Lyndon Rive, president for global sales and service at Tesla’s energy division, recently said that it makes “perfect sense to convert every island out there right now to solar and storage.” Indeed, that is exactly what Tesla intends to do.
Island microgrids currently represent 36 percent of Tesla’s total power storage capacity deployed to date, according to a new report from Bloomberg New Energy Finance. Since November 2016, the company has deployed first or second generation versions of its grid-scale Powerpacks on five islands, researchers found. Four of the islands are in the Pacific: Ta’u in American Samoa, Monolo island in Fiji, and Kauai and Honolulu islands in Hawaii. The fifth project was on an island in North Carolina, where Tesla’s first generation Powerpacks were deployed in a solar-plus-storage microgrid to support the island’s 3-megawatt diesel generator.
BNEF’s Energy Storage Project Database tracked a total of 157 megawatt-hours of energy storage capacity installed by Tesla in 2016 and 17 megawatt-hours installed in the first qurater of 2017, for a total of 174 megawatt-hours deployed in recent months. “The recent projects suggest that megawatt-sized island microgrids represent an important component of the company’s grid-scale storage strategy,” the report states.
However, “there is little to suggest that Tesla is seeking to become a full-service microgrid operators in underserved regions,” the authors added. “Most of the islands where it has deployed its technology to date are well developed and served by local utilities.” Tesla does not appear to be installing distribution grid technology or managing retail electricity operations, both of which are crucial to the successful deployment microgrids in frontier markets (as we’ve covered). Tesla is hardly the only company targeting the island microgrid market. Energy storage players Fluidic Energy and Electro Power Systems also deployed new microgrid projects in the first quarter of 2017, according to BNEF. In addition, the International Renewable Energy Agency (IRENA) and the Abu Dhabi Fund for Development (ADFD) recently committed $44.5 million for four projects in the Pacific and Africa, including 30 megawatts of new capacity for islands announced in January. BNEF tracked 48 megawatts of new generation assets commissioned or announced in Q1 of this year in the the Pacific and Indian oceans regions alone.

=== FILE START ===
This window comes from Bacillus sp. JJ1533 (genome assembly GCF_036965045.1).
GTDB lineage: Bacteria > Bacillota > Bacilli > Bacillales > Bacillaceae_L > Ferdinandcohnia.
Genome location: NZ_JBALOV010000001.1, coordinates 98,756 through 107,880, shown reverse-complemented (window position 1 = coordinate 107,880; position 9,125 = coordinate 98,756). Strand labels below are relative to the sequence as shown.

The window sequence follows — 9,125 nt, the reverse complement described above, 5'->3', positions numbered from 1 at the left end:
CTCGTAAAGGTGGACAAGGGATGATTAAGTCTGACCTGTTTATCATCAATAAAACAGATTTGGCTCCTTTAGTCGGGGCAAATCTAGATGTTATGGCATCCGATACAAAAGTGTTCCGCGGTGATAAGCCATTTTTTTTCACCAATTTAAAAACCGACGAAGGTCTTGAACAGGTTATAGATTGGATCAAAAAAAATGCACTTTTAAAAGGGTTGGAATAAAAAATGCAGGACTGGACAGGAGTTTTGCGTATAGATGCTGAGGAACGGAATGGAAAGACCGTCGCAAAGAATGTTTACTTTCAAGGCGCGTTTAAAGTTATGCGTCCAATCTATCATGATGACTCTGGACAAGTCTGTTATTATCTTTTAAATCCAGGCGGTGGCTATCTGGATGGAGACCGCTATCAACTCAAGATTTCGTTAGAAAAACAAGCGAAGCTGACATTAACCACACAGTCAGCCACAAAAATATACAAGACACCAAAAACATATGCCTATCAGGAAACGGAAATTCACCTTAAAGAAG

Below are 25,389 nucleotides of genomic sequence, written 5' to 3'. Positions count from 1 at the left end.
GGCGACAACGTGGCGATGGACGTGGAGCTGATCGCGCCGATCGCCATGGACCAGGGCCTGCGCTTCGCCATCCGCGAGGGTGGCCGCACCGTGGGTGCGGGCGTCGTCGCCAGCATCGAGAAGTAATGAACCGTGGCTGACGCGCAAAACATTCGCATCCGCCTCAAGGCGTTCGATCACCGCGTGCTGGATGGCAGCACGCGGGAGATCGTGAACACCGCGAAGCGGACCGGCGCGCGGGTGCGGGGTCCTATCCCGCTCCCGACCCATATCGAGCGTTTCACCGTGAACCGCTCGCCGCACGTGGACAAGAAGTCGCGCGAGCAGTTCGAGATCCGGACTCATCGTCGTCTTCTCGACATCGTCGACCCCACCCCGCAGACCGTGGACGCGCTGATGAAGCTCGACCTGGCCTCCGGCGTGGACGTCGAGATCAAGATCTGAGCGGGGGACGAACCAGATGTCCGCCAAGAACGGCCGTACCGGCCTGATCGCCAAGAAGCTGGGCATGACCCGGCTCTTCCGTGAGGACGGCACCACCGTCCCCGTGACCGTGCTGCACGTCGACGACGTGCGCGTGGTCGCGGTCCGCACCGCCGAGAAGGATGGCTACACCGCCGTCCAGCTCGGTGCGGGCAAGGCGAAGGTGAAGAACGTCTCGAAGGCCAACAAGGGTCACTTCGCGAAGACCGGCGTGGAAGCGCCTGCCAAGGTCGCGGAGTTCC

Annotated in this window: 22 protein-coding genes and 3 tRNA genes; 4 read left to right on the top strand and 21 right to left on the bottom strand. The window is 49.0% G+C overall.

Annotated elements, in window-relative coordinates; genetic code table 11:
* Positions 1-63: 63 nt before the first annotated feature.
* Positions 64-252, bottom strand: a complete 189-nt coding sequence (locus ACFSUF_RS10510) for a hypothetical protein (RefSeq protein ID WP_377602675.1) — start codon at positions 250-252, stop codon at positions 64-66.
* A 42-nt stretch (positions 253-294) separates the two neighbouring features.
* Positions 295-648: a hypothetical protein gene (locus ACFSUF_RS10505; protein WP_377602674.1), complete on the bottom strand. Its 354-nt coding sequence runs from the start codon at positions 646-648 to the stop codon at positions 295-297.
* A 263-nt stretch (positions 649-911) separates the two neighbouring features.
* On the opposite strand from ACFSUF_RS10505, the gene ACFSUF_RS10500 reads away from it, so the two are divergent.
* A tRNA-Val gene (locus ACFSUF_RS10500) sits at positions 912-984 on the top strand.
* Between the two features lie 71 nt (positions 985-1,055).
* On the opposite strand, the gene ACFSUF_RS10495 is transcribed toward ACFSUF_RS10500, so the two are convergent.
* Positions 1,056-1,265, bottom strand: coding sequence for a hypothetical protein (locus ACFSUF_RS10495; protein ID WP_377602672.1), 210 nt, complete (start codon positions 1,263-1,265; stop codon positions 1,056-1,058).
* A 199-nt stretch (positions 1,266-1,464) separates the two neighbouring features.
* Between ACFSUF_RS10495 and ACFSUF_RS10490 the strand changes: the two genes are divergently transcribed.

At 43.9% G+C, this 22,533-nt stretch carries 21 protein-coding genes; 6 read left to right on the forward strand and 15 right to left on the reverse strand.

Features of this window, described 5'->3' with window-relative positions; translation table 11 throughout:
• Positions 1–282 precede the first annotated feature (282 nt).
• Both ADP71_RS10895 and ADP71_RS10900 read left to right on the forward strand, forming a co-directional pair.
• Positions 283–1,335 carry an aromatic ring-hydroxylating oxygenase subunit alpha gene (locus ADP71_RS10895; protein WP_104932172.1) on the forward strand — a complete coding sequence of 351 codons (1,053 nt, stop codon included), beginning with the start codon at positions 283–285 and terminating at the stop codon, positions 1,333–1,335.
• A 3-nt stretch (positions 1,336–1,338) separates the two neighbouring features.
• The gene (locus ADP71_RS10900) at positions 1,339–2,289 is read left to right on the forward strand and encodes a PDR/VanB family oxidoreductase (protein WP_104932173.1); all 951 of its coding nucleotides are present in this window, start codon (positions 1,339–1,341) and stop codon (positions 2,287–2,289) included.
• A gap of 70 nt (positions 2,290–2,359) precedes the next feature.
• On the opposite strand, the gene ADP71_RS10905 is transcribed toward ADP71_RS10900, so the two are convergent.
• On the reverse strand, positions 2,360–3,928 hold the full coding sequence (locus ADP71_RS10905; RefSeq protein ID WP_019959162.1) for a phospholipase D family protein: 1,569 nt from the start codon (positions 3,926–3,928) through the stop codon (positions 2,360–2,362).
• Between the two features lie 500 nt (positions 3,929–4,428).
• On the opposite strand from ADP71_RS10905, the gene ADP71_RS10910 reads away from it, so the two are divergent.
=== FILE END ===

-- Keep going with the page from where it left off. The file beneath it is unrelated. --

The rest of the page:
Back on the mainland, technology giants have figured prominently on the microgrid map, including Schneider Electric and Engie, which signed an agreement last month to improve energy access in off-grid areas of Southeast Asia. Engie also signed an agreement with Electric Vine Industries to jointly develop, finance, build and operate solar-powered microgrids for 3,000 villages in Papua, Indonesia. The project is expected to reach 2.5 million people for a total investment of $240 million over the next five years.
Internet tech giants are also getting in on the action. Last month, Facebook and Microsoft joined with investment firm Allotrope Partners to launch the “Microgrid Investment Accelerator,” which will mobilize roughly $50 million between 2018 and 2020 to expand energy access in parts of India, Indonesia and East Africa — with an estimated addressable market of 212 million people.
In a study released along with the accelerator announcement, Allotrope found that market players in the three selected geographies are on track to develop 7 megawatts of microgrids — serving approximately 300 villages, and 63,000 homes and community organizations — within 12-18 months. Assuming half of that pipeline actually gets commissioned, the market would need $20 million to develop the projects this year. By 2020, that financing requirement could climb to more than $100 million. For Facebook, which is providing seed financing for the investment accelerator, deploying microgrids in frontier markets is about supporting energy efficient systems and expanding connectivity around the globe. “Ultimately, we anticipate these types of partnerships will assist in broadening access to our connectivity efforts,” a spokesperson told GTM.
For a number of reasons — from technology cost declines, to new market entrants, to policy shifts — BNEF notes “2017 is shaping up as an important year of groundwork-laying for microgrids in remote or unelectrified regions of the world.”